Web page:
MEDIATION: A way out or hard work?

MEDIATION: A way out or hard work?

A number of years ago, right after I closed my law practice in favor of providing full-time ADR services (the trend now is to refer to this as “CDR” or Consensual Dispute Resolution”), I bumped into an old-time mediator whom I had known for many years. When I told him of the change in my career he commented, “So, you don’t want to work so hard anymore.” I smiled and because of my respect for the gentleman, I gently disagreed. My disagreement resulted from my relatively humble experience . In the years since then I have recognized just how far off-base my friend was in his observation.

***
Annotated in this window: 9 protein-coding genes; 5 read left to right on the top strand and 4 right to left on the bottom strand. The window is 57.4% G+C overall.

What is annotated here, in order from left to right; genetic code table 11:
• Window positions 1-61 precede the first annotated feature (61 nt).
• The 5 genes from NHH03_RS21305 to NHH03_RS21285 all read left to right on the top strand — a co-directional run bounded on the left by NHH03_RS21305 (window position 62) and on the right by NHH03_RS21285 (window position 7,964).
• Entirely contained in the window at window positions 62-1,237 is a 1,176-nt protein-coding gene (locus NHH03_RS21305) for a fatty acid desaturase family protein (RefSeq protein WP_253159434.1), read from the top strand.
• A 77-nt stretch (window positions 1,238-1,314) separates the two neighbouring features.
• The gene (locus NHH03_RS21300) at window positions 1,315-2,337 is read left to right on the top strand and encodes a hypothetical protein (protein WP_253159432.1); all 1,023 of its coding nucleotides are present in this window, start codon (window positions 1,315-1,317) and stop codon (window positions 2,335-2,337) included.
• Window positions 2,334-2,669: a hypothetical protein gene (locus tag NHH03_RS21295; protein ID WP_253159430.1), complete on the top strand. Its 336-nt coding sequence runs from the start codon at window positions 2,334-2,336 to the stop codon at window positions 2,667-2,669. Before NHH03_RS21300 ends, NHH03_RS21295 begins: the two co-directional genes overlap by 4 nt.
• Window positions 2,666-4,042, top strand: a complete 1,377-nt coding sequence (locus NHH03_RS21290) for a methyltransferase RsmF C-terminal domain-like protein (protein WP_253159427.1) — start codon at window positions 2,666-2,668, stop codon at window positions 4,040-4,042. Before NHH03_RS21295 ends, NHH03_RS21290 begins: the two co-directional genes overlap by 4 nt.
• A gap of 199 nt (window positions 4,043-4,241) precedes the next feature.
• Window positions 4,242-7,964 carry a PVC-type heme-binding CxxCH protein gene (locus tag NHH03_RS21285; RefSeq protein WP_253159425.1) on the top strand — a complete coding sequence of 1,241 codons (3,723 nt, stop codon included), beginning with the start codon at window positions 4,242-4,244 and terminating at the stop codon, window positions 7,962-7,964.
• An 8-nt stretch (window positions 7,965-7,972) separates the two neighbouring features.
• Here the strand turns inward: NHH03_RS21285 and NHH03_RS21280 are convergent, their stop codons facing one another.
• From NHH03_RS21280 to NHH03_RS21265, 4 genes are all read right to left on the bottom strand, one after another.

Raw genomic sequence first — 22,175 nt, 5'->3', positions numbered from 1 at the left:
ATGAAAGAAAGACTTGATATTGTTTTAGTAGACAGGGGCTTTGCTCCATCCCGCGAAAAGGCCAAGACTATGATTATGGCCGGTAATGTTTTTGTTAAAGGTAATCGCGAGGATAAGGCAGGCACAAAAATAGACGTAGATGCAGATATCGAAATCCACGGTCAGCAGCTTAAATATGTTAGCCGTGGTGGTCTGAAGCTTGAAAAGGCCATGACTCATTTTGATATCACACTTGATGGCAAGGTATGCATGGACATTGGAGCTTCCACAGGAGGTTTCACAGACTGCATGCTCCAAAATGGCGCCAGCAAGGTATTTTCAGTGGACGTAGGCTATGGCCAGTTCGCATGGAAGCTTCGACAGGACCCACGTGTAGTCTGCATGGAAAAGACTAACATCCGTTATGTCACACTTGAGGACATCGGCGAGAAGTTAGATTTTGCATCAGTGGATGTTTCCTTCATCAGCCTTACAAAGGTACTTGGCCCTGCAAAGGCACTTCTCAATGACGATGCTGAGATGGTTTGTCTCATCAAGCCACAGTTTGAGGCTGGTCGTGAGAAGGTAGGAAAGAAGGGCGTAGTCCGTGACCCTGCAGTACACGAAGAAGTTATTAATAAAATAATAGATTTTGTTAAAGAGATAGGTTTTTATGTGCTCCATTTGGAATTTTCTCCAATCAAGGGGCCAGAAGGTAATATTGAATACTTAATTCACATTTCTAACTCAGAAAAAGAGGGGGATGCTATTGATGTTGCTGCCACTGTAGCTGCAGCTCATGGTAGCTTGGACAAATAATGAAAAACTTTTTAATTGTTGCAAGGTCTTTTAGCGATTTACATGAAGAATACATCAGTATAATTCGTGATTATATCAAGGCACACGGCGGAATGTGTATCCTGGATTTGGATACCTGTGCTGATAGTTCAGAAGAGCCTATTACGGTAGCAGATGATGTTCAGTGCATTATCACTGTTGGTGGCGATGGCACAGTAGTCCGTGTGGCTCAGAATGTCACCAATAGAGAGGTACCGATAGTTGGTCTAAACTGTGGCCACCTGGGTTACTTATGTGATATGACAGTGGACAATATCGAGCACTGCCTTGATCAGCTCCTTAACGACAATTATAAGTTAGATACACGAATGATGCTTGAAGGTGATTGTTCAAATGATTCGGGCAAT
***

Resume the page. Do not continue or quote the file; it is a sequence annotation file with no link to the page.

I suppose that a mediator can choose a style that presents a minimum of stress and anxiety for a mediator. In my monthly reading of ADR articles I often see patterns of others who indicate that certain styles of mediation might do just that. I guess I have chosen not to follow that advice. One model of mediation suggests that the mediator be “above” the dispute. In this model the mediator acts primarily as a message carrier to buffer the information transferred between the caucuses. An adjunct of this style is the joint session at which the mediator acts as a facilitating “referee” of sorts in which he or she works to clarify the positions and interests of the parties while allowing them to communicate and negotiate directly. I have never been comfortable in that style though I use it in some forms of mediation in which the circumstances demand that the parties be together. That style of mediation has its own set of stressors and complications. But it relieves the mediator of the burden of confidentiality as between the parties and knowledge about the parties and their cases that the parties do not wish to be shared with the opposition.